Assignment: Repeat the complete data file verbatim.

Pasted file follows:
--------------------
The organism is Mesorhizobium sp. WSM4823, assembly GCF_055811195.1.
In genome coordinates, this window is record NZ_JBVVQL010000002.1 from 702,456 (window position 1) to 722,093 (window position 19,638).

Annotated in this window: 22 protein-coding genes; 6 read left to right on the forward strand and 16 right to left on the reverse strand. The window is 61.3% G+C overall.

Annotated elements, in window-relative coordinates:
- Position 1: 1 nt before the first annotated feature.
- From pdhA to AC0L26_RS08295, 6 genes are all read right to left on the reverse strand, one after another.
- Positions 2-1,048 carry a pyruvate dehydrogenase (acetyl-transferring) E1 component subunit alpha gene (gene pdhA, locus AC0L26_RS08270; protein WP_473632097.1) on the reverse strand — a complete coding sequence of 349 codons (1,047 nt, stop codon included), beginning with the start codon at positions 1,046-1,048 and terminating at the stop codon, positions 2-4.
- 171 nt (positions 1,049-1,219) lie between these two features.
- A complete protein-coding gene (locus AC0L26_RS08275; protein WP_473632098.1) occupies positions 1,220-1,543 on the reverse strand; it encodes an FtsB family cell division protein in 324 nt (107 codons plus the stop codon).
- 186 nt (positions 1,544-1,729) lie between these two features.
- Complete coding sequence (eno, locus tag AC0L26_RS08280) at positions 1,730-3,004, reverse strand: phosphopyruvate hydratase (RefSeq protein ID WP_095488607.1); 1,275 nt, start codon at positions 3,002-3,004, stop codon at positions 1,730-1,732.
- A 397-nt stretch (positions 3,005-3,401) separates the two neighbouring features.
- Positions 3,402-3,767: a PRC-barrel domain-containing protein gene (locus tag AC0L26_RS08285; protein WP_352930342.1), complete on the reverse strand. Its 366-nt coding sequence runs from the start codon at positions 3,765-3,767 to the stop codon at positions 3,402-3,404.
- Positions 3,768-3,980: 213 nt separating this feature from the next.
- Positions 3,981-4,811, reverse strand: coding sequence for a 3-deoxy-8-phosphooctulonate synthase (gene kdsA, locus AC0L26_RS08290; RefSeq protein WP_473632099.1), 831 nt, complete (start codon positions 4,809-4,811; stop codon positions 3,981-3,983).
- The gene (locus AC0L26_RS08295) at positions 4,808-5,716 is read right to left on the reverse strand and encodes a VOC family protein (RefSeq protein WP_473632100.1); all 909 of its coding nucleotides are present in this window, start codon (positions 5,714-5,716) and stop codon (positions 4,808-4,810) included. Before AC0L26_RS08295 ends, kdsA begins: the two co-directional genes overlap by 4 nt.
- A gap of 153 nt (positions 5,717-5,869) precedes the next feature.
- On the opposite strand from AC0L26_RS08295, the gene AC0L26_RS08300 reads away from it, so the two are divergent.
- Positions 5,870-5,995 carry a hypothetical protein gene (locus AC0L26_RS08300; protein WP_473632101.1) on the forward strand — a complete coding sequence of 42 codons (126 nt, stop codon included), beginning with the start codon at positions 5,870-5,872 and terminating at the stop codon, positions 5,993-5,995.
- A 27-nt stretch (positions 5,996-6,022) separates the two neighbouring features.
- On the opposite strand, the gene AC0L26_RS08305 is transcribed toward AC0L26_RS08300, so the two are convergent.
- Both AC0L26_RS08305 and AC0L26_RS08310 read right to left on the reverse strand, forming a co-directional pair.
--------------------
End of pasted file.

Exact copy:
The organism is Mesorhizobium sp. WSM4823, assembly GCF_055811195.1.
In genome coordinates, this window is record NZ_JBVVQL010000002.1 from 702,456 (window position 1) to 722,093 (window position 19,638).

Annotated in this window: 22 protein-coding genes; 6 read left to right on the forward strand and 16 right to left on the reverse strand. The window is 61.3% G+C overall.

Annotated elements, in window-relative coordinates:
- Position 1: 1 nt before the first annotated feature.
- From pdhA to AC0L26_RS08295, 6 genes are all read right to left on the reverse strand, one after another.
- Positions 2-1,048 carry a pyruvate dehydrogenase (acetyl-transferring) E1 component subunit alpha gene (gene pdhA, locus AC0L26_RS08270; protein WP_473632097.1) on the reverse strand — a complete coding sequence of 349 codons (1,047 nt, stop codon included), beginning with the start codon at positions 1,046-1,048 and terminating at the stop codon, positions 2-4.
- 171 nt (positions 1,049-1,219) lie between these two features.
- A complete protein-coding gene (locus AC0L26_RS08275; protein WP_473632098.1) occupies positions 1,220-1,543 on the reverse strand; it encodes an FtsB family cell division protein in 324 nt (107 codons plus the stop codon).
- 186 nt (positions 1,544-1,729) lie between these two features.
- Complete coding sequence (eno, locus tag AC0L26_RS08280) at positions 1,730-3,004, reverse strand: phosphopyruvate hydratase (RefSeq protein ID WP_095488607.1); 1,275 nt, start codon at positions 3,002-3,004, stop codon at positions 1,730-1,732.
- A 397-nt stretch (positions 3,005-3,401) separates the two neighbouring features.
- Positions 3,402-3,767: a PRC-barrel domain-containing protein gene (locus tag AC0L26_RS08285; protein WP_352930342.1), complete on the reverse strand. Its 366-nt coding sequence runs from the start codon at positions 3,765-3,767 to the stop codon at positions 3,402-3,404.
- Positions 3,768-3,980: 213 nt separating this feature from the next.
- Positions 3,981-4,811, reverse strand: coding sequence for a 3-deoxy-8-phosphooctulonate synthase (gene kdsA, locus AC0L26_RS08290; RefSeq protein WP_473632099.1), 831 nt, complete (start codon positions 4,809-4,811; stop codon positions 3,981-3,983).
- The gene (locus AC0L26_RS08295) at positions 4,808-5,716 is read right to left on the reverse strand and encodes a VOC family protein (RefSeq protein WP_473632100.1); all 909 of its coding nucleotides are present in this window, start codon (positions 5,714-5,716) and stop codon (positions 4,808-4,810) included. Before AC0L26_RS08295 ends, kdsA begins: the two co-directional genes overlap by 4 nt.
- A gap of 153 nt (positions 5,717-5,869) precedes the next feature.
- On the opposite strand from AC0L26_RS08295, the gene AC0L26_RS08300 reads away from it, so the two are divergent.
- Positions 5,870-5,995 carry a hypothetical protein gene (locus AC0L26_RS08300; protein WP_473632101.1) on the forward strand — a complete coding sequence of 42 codons (126 nt, stop codon included), beginning with the start codon at positions 5,870-5,872 and terminating at the stop codon, positions 5,993-5,995.
- A 27-nt stretch (positions 5,996-6,022) separates the two neighbouring features.
- On the opposite strand, the gene AC0L26_RS08305 is transcribed toward AC0L26_RS08300, so the two are convergent.
- Both AC0L26_RS08305 and AC0L26_RS08310 read right to left on the reverse strand, forming a co-directional pair.